Is it possible to make a shot with an effective cut angle greater than 90 degrees?
Yes. Here are several examples:
Here's another extreme cut by Bob Jewett and another back-angle rail cut shot posted on Facebook by Max Mu.
HSV A.142 - Vernon Elliott cross-side bank with chalk on the object ball to increase throw and spin transfer
Impossible cuts can also be made by jumping or hopping the CB so it hits the OB while airborne. More info and video demonstrations of this can be found here:
jump shot over cut effects
margin for error
How does the difficulty of a shot vary with cut angle?
The following analysis (which includes several useful graphs) shows how the margin for error varies with both shot distance and cut angle:
TP 3.4 - Margin of error based on distance and cut angle
Also, the effective size of the pocket varies with angle and speed. For more info, see: pocket "size" and "center"
All of this stuff obviously depends on table pocket geometry and facing conditions.
An article that discusses how the angle increases the difficulty of a shot (which is to say, decreases the allowed error), is at: http://www.sfbilliards.com/articles/1994.pdf (April)
The article includes a simple graphical way to see how much the cut angle increases the difficulty over a straight-in shot of the same length.
Why do people overcut cut shots (i.e., hit OB ball too thin)?
Sometimes the aim is just off. When using english (especially outside english), swerve and/or throw might be the culprit. For more info, see:
aim compensation for squirt, swerve, and throw
On firm follow shots and/or jump shots, sometimes the OB is overcut because the CB is airborne when it hits the OB. For more info, see:
jump shot overcut effect
follow shot ball-hop effects
from Bob Jewett:
There is some throw on all shots. That is, the surface of the cue ball is somewhat sticky, and as it passes across the surface of the object ball, it will pull the object ball off the ideal path, which is the line through the centers of the two balls at the instant of contact.
If the cue ball is moving faster, there is not as much friction. This is contrary to the simple explanation of friction which says that the coefficient of friction does not change with the force of the contact. The reduction seems to be over a factor of two as you crank the speed up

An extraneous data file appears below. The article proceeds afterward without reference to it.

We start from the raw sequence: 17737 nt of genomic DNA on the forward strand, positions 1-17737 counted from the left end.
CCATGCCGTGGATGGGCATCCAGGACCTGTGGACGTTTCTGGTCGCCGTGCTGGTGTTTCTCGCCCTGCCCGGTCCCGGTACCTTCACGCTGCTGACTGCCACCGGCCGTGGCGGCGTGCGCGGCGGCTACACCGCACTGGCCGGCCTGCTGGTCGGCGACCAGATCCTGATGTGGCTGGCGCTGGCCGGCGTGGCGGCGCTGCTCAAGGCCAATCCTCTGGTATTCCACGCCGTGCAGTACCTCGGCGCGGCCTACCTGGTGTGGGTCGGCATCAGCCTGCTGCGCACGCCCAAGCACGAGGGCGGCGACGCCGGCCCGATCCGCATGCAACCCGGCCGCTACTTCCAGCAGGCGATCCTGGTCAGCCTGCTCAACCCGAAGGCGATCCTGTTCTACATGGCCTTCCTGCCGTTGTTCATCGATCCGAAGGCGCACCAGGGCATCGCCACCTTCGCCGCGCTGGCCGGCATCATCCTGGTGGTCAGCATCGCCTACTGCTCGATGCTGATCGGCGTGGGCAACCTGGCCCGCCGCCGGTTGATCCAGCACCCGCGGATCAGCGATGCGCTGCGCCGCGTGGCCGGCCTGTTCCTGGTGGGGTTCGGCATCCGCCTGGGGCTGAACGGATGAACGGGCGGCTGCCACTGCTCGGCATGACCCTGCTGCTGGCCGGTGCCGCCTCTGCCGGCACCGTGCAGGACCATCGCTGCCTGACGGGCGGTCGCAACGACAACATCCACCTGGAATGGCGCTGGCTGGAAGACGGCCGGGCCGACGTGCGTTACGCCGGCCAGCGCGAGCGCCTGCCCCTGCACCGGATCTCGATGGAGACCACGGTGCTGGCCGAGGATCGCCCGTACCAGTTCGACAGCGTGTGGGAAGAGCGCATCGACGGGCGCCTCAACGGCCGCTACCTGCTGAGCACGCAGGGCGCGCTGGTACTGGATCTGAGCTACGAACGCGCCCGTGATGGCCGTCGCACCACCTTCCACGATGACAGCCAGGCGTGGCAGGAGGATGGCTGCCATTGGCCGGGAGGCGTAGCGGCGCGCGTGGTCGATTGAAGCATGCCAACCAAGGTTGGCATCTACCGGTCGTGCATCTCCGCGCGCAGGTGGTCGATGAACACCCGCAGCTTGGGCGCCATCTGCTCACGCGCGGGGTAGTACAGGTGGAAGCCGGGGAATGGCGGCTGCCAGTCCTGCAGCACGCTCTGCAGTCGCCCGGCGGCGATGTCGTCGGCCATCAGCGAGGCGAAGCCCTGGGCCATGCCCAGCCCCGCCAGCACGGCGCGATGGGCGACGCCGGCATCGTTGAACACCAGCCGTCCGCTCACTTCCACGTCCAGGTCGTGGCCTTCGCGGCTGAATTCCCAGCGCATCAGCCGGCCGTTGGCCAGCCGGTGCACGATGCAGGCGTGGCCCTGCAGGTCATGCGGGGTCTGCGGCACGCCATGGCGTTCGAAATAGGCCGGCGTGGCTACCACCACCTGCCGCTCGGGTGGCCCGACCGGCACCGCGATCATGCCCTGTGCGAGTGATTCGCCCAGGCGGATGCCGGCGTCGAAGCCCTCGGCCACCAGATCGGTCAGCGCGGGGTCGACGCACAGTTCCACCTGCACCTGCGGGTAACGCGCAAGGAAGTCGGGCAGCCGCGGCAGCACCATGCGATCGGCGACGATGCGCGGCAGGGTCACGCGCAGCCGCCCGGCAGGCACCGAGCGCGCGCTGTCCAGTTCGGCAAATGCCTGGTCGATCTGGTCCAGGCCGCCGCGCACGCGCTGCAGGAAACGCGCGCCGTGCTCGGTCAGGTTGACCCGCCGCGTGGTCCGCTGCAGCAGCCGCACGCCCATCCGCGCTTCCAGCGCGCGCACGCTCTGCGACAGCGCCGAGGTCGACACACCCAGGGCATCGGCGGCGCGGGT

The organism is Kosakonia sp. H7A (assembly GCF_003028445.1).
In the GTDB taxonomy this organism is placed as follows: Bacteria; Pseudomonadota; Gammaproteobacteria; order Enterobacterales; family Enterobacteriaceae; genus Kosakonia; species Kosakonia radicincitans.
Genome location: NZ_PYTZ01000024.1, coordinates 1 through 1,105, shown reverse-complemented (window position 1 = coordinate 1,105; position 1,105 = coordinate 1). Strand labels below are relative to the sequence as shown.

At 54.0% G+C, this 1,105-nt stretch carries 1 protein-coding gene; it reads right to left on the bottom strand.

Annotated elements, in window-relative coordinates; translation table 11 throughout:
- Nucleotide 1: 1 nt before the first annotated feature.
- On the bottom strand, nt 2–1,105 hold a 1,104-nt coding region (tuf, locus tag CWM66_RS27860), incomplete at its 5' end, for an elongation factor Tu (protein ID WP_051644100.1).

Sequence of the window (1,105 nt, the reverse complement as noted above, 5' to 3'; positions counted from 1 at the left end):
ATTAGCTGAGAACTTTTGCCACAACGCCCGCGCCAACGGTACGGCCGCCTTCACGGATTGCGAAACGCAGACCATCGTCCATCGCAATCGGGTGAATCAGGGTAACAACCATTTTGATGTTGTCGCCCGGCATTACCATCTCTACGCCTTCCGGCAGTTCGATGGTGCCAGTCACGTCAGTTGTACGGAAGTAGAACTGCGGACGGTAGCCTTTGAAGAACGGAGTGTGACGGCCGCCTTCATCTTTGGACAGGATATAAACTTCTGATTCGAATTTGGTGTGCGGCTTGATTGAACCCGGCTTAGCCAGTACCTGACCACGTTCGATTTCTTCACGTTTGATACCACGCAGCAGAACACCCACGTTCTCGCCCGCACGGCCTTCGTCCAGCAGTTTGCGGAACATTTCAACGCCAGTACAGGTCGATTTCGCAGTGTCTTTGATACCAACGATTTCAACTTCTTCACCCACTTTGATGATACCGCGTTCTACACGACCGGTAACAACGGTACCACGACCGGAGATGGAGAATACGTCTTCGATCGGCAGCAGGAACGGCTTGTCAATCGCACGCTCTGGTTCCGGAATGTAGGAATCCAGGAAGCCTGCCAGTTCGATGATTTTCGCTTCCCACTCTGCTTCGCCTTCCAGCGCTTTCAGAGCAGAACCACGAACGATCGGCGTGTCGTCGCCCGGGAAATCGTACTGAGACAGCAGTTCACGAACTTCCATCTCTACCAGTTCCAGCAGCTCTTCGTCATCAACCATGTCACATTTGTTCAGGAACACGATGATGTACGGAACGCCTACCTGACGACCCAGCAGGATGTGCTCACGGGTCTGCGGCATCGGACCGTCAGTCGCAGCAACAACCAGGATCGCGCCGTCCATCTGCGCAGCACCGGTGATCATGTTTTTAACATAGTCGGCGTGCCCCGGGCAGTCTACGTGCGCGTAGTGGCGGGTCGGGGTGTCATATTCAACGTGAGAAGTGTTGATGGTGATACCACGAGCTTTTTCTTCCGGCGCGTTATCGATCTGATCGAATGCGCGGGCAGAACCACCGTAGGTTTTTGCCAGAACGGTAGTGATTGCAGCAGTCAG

If you have stun on the cue ball (no follow or draw), the throw you see on a cut shot is maximized for that speed because all the rubbing is to the side. As you add draw or follow, the effective friction is reduced because part of the rubbing is up or down, and that doesn't contribute to the throw.
Most players have no idea that this stuff is going on, and to some extent it is better for them not to know. They learn subconsciously to make corrections for it, and if they start thinking about it during shots, their brain will get in the way of their arm.
There are fairly simple demonstrations for this. It is discussed on Dr. Dave's web site and in Bob Jewett's May '06 BD article.
The cue ball also jumps on hard shots as mentioned above, but this causes thinner cuts mostly for short distances to the object ball or excess stick elevation.
speed and travel distances for the CB and OB
How do CB and OB speeds and travel distances vary with cut angle?
See "Fundamentals - Part VII: speed control" (BD, March, 2009). It includes distance graphs for both stun and rolling CB shots.
For more information, see the ball speed and travel distance resource page.
Are straight-in shots more difficult than shots at an angle?
No. It just seems that way because there is extra pressure on straight shots, because we expect to make them, even if they are long (especially if we have practiced them specifically). In other words, there is no excuse for missing them. Also, people often compare long, tough, straight-in shots to shorter and easier cut shots. This is not a fair comparison. Straight shots ARE easier than cut shots of the same CB-to-OB distance and the same OB-to-pocket distance. Proof can be found in TP 3.4 - Margin of error based on distance and cut angle. If one does a simple experiment, this fact should become clear. Here it is:
Place an object ball in the center of the table, and place the CB three feet away for a straight-in shot to a corner. Attempt this shot a large number of times and keep track of your make percentage. Then attempt the same number of shots, with the OB is the same place, but with the CB at random angles (maybe up to 30 or 45 degrees) for cuts both to the right and left, still positioning the CB three feet from the OB (along a circular arc) for each shot. Again keep track of the make percentage.